Exercise could make allergies, asthma worse
Physical exercise is not a new concept.For the Stone Age man, physical exercise needed for hunting and escaping from wild animals was of paramount importance for daily survival.
As the ancient man settled along river banks and raised colonies of people and before the advent of machines, physical exercise was still required for agriculture, farming and raising cattle.
With further progress in civilization, physical exercise was emphasized in dance and music, sports, military tactics and training, and martial arts. With the advent of machines and division of labor, for the first time physical exercise became an option rather than a necessity.
Cultures emphasizing literacy excluded physical training as part of their education for young people. With advances in science it became clear that physical exercise was necessary not only for a fit body but also for a sound mind, necessary for excellence in all aspects of living.
With the advent of obesity and related illness, and with their impact on the economy, physical exercise is promoted not only by people and organizations but also by governments.
A recent surge in interest in national and international sports and field and track events is reflective of this trend. Activities promoting physical exercise are now a multi-billion-dollar industry.
exercise-induced asthma caused?
Physical exercise, while beneficial and important for many people, in some could cause health-related concerns. In this article, we will look at how exercise could cause asthma, hives and even anaphylaxis (a serious form of allergic reaction) in some people.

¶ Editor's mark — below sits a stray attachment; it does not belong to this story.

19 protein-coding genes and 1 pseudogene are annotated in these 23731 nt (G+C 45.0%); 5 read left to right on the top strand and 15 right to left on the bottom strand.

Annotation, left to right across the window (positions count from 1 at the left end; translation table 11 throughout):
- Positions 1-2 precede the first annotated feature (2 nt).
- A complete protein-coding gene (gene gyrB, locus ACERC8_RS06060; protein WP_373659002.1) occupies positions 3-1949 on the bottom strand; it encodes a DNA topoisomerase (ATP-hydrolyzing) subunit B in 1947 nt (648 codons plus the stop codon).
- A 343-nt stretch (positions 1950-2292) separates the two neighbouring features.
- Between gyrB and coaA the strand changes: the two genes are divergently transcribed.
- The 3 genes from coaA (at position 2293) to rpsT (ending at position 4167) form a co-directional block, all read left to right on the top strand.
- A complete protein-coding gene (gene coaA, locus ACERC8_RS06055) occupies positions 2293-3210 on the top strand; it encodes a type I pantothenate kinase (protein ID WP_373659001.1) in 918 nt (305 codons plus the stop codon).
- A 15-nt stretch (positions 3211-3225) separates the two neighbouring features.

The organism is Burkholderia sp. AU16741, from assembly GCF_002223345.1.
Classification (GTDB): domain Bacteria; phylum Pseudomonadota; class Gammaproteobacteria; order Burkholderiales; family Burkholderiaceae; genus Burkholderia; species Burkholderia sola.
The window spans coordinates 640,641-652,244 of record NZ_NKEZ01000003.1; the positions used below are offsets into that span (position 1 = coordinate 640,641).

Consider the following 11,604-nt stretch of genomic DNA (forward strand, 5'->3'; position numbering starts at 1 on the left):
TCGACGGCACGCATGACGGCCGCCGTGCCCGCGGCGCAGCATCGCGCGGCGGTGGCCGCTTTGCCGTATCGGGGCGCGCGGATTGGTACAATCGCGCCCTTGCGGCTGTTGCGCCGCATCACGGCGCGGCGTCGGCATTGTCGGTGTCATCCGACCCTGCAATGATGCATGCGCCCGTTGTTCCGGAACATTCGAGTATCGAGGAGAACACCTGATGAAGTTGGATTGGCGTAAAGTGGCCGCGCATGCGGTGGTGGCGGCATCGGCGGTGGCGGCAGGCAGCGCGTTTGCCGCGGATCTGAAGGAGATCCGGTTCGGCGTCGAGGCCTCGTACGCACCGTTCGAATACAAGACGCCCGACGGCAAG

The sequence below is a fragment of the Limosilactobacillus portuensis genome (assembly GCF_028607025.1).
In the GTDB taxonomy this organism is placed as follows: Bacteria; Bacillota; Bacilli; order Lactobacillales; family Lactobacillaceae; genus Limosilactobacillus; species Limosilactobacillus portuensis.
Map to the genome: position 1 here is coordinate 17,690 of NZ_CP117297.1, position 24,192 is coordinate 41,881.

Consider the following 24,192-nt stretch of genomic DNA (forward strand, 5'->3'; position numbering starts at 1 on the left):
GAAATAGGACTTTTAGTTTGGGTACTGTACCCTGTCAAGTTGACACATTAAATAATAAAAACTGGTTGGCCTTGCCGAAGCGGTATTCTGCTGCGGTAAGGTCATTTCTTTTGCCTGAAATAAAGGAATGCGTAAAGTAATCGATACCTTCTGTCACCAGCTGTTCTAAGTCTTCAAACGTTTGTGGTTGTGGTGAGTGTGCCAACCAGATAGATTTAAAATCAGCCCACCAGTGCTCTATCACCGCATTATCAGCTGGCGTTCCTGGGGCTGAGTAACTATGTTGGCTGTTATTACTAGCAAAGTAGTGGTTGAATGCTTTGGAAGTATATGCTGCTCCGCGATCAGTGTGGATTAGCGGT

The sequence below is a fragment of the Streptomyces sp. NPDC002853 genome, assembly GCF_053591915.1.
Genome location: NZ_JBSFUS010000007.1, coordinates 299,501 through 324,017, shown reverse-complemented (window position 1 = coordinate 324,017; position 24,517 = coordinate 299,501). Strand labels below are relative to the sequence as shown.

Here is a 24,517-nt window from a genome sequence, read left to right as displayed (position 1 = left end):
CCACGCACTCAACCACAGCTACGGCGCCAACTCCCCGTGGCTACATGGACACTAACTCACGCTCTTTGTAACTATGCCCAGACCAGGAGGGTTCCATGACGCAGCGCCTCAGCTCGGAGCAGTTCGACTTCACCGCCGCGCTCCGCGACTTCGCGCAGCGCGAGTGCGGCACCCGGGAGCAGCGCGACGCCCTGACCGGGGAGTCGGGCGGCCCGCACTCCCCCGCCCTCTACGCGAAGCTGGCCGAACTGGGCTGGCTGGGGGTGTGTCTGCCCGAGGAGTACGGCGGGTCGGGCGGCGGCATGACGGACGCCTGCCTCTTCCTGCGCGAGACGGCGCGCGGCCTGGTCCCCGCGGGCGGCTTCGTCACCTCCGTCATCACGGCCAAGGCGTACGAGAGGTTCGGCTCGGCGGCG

Exercise-induced bronchospasm or asthma (sports-induced asthma) is an established concept. In fact, it is one of the leading triggers for asthma exacerbation in children and young adults with asthma. There are two theories how physical exercise or sports could induce spasm of bronchial tubes in the lungs.
According to one theory, the volume of air entering and leaving the lungs increases during exercise which results in drying up of secretions lining the bronchial tubes. This triggers the release of chemicals from various immune cells such as mast cells. This leads to constriction of bronchial tubes.
The second theory which is more widely accepted states the following: During exercise, the inner surface of the bronchial tubes cool down due to increased air currents. With the cessation of exercise, the bronchial surfaces rewarm again. This initial cooling followed by rewarming of the airways somehow causes bronchial constriction by stimulation of nerve endings and release of chemicals from mast cells.
It is common knowledge that exercising in cold and dry air is more likely to cause asthma symptoms in susceptible people than exercising in warm and humid climates.
What can you do about it?
Although it is commonly stated that patients with asthma have airflow limitation during strenuous activity, this is a rare event unless the workload is decreased so that volume of air breathed in and out falls, thus allowing for airway rewarming, which triggers the bronchospasm. Such a phenomenon occurs in stop-and-go sports (e.g., baseball, football and basketball).
If you have exercise-induced bronchospasm or asthma, then doctors recommend the following: Take two puffs of short-acting bronchodilator such as albuterol 20 minutes before exercise. Take your controller medications for asthma regularly if you have any prescribed. Remember, inadequately controlled asthma could limit your exercise tolerance severely.
If you experience asthma symptoms during exercise, such as cough, tightness of chest, chest pain, wheezing or difficulty breathing, then you should stop exercising immediately, take two more puffs of albuterol and seek medical attention if you do not feel better within 5-10 minutes.
Please do not persist in your activities, ignoring the warning symptoms, for any reason! It is a sure recipe for disaster; deaths have been reported.
Also, avoid exercising or playing sports outdoors if you are sick or during high pollen count or high pollution days and when the weather is cold and dry. Under these circumstances, it is lot safer to exercise indoors provided you are not sick. Also, experts suggest a period of warming up and cooling down before and after exercise and sports. This permits your body to get adjusted in time for the exercise.
Natarajan Asokan, M.D. is a board-certified allergist and immunologist.